The highly publicized relationship between LeBron and coach David Blatt has taken such a negative spiral that Sports Illustrated recently published a photo library of the negative body language between the superstar and his coach.

Then there’s this tweet:

To say the least, things have gotten very interesting in Ohio…

h/t for the LeBron-Wade interactions to Heat Nation.

Sunday, December 28, 2014

Most Entertaining Players in the NBA, Part II

Back for Part II of our most entertaining NBA players (2014-15 edition), Daniel Fotinich and I finish off our top-5 in the league and it’s going to get a bit crazy by the end. That initial thought Fotinich had that this project would be boring? Well, we saved the best for last. Let me just say some claims have been made… Read for your entertainment!

5. Russell Westbrook

Elijah Abramson: Let me start off by saying how ecstatic I am that he is back on the court. Russell Westbrook is one of the most electrifying players in the game. When this concept for this column first popped into my mind, the former UCLA star was one of the first players that came to mind. In only his fourth game back, he threw down a MONSTER jam against the Pistons and notified the league that he’s baaa-aaack.

I’ve been a huge critic of the way that Westbrook plays but there’s no denying his talent. I think if he had a competent coach, he and Kevin Durant would have a lot fewer moments like this:

Watching the KD-Westbrook dynamic in this play is straight comedy. But you know what? It’s also entertaining!! I gave him 9s across the board in our ranking and will thoroughly enjoy watching him and Durant vie for the eighth seed in the West.

On the note of comedy, watching Stephen A. Smith proclaim the Thunder would finish in the top-five in the West was comedy in its own right. The fifth-seed is around a 54-55 win spot in the West and that means OKC needs to win 76 percent of it’s final 62 games. I don’t see it happening.

Daniel Fotinich: I agree, I love watching Westbrook play. He’s the highest ranked of my“athletic freak point guards” (which also includes John Wall and Kyrie), primarily because of the raw emotion he shows. The celebrations he makes after game-changing plays are extremely entertaining. Nobody else in the league celebrates like he does. I believe that at some point in his career, he will be an alpha dog on a championship team. We need Westbrook to win a ring just to see that post-game celebration, as well as the post-game outfit.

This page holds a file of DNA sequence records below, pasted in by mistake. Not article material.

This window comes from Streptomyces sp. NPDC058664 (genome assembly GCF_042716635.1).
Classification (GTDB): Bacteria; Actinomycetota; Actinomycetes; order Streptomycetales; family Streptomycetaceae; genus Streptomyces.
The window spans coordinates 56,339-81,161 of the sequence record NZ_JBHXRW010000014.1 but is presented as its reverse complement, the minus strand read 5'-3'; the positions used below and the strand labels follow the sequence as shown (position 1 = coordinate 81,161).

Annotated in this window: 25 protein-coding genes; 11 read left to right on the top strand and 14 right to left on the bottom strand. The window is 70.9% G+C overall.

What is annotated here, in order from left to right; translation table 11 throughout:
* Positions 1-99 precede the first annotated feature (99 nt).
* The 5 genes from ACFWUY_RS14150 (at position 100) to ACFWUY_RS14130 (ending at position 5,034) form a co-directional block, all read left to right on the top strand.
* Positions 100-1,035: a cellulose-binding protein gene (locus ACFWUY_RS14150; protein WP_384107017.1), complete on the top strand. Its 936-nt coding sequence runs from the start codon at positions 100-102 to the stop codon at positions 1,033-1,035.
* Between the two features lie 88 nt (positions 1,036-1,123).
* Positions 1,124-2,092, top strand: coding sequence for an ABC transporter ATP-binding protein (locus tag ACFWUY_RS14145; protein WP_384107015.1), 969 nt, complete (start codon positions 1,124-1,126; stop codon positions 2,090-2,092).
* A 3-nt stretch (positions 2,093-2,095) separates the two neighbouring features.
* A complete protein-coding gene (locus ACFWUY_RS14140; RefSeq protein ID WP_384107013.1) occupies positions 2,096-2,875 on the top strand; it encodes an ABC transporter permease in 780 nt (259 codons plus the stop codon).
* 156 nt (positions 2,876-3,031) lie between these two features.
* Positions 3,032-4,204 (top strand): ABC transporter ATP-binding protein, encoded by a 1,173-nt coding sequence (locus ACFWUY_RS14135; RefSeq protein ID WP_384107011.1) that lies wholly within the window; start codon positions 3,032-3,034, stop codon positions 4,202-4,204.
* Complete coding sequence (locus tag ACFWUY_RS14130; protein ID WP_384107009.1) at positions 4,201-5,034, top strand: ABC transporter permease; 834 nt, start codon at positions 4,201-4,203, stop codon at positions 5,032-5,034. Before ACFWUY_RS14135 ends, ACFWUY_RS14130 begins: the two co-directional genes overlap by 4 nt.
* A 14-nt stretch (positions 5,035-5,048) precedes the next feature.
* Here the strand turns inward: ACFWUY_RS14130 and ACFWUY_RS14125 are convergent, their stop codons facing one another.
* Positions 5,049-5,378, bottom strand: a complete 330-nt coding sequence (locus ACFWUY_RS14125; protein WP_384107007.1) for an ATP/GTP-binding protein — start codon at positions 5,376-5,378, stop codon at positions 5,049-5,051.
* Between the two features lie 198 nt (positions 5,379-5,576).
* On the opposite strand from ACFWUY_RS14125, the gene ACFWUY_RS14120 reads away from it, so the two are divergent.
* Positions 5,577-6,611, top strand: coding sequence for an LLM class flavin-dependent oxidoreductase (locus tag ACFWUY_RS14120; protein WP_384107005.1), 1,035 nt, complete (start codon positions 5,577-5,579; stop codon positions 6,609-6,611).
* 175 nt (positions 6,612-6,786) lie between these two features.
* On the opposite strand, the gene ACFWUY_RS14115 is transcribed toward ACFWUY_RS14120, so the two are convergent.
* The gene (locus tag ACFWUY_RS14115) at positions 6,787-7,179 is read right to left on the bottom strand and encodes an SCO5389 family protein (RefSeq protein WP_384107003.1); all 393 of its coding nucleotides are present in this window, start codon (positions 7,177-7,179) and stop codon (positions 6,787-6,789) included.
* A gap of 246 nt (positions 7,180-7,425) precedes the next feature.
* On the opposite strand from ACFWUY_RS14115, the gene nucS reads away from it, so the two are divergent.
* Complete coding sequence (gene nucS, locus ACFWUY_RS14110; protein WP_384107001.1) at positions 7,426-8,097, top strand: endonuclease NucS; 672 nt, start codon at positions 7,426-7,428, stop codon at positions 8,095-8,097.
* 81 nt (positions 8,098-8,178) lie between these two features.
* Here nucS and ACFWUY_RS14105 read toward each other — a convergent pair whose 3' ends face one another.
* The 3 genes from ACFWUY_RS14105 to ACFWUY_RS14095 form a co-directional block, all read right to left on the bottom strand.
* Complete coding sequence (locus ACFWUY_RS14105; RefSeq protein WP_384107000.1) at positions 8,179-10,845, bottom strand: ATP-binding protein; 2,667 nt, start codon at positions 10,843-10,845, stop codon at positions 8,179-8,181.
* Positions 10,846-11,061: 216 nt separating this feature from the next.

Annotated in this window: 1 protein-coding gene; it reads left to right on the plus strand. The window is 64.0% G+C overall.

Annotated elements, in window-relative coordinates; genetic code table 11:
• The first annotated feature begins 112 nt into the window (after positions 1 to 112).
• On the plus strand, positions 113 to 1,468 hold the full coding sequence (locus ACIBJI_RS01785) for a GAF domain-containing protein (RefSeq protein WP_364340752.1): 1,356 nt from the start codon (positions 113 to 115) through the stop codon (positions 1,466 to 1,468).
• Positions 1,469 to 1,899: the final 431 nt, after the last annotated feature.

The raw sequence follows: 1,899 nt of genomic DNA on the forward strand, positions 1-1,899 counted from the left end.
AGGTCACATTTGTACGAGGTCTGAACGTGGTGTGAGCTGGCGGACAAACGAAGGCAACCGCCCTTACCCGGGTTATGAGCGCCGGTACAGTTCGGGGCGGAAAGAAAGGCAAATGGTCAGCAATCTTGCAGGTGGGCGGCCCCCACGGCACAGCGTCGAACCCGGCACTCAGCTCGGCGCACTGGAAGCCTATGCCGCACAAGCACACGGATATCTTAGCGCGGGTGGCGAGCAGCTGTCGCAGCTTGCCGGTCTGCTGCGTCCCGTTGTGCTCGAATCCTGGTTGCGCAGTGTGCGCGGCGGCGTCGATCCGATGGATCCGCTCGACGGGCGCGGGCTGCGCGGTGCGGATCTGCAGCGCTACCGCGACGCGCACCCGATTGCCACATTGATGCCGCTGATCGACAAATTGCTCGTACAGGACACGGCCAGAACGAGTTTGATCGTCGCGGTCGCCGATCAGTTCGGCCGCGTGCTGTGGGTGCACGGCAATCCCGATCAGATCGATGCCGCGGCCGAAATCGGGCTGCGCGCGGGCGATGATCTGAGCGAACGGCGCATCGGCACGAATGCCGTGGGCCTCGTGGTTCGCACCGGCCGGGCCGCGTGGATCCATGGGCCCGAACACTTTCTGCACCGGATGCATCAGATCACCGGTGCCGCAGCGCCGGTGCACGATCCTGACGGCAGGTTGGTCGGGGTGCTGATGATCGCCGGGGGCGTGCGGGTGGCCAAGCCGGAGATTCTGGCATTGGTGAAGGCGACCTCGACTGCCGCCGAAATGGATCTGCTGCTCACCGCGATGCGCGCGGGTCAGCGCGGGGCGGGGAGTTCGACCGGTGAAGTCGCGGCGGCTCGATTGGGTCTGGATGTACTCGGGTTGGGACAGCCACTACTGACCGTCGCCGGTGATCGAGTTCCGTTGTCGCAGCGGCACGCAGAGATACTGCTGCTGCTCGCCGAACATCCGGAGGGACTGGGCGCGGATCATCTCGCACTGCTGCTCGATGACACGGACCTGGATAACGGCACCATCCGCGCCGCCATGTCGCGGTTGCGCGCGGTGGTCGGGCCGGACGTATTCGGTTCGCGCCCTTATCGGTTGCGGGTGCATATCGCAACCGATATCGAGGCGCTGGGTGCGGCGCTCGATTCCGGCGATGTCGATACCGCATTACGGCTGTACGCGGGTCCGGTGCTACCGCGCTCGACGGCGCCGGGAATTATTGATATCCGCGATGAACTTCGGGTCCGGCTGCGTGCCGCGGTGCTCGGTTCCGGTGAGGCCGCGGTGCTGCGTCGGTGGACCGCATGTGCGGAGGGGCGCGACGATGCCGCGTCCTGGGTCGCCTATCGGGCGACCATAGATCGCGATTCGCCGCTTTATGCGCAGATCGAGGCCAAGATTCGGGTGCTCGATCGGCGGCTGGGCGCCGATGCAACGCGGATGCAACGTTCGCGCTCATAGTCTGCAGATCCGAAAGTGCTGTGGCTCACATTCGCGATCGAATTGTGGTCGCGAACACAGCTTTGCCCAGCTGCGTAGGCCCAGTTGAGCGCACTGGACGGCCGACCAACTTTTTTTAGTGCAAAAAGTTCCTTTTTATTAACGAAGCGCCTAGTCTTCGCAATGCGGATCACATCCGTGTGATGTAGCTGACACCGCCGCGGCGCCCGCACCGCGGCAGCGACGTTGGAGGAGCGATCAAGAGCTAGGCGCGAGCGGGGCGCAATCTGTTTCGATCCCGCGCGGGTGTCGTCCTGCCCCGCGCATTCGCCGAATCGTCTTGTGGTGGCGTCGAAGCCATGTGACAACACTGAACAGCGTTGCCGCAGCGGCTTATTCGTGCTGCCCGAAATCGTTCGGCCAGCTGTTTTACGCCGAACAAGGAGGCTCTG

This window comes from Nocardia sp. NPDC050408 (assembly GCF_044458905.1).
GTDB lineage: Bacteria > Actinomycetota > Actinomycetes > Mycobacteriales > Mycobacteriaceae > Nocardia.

In regards to the playoffs, I agree that the Thunder are unlikely to get the fifth seed or higher. However, do you think they’ll make the playoffs? The West is loaded, and in 2008, the most lopsided year I can remember (can you remember a single decent team from the East that year besides Boston and Cleveland?!), the eighth seed had 50 wins. I imagine it’ll be similar to that this year. I can’t find any odds on the Thunder making the playoffs, but the odds on them winning the West right now are +400, higher than for the Houston Rockets (+900). That might be because if they do make the playoffs, it meant that they peaked at the right time, so I don’t know if its relevant to analyzing if they get in. I think they just sneak in as the 8th seed, and upset the no. 1 seeded Golden State Warriors in the first round.

Abramson: Watching him and KD dismantle the Cavaliers (minus LeBron James) as I write this has been fun. He threw down another one of those highlight reel dunks and manhandled the smaller Irving. Shaq was unsure of whether Irving or Westbrook was better during the Inside the NBA halftime show. And he’s considered a basketball analyst… Anyway....

I actually think the only way that Westbrook wins a championship is as a number-one scoring option. I’m sticking to the position I have held since the inception of Bases and Baskets in mid-2012 that Westbrook and Durant aren’t winning a championship together (especially with Scott Brooks at the helm).

I think the seven- or eight-seed is reasonable which does scare me if the Warriors remain atop the conference. I was actually hoping the Thunder’s odds would drop to around +1500 or so and then very seriously consider throwing down on them as conference champions or even NBA champs. There might be some late-season “tanking” where teams jockey for match-ups. How the rest of OKC’s regular season pans out will have a lot to do with that.

3. LeBron James

Fotinich: There isn’t much that hasn’t been said about LeBron James. Not only is he an athletic marvel, but he’s one of the very few players that has matched the hype that preceded his rise. Without a doubt, expectations for LeBron were sky high coming into the league, and his narcissistic tattoos (“King James,” really?) didn’t necessarily help things. And you know what? He’s matched and likely exceeded anything people reasonably expected of him. If he retires today, he’s one of the top 10 players in league history. He’s a four-time MVP. And in regard to entertainment, I hold my breath every time I see LeBron careening to the basket like a runaway train. If you’re a top-10 player of all time, you’re on this list.

The main reason that LeBron isn’t ranked slightly higher is that we are so used to his greatness. It’s hard to believe, but this is actually his 12th NBA season. If he were to retire after this season, he would’ve already played more minutes than Larry Bird. The recent flood of articles that ask the question “Has LeBron peaked already?” only highlight his greatness further, because if he hasn’t peaked yet, you might as well give Cleveland the championship already.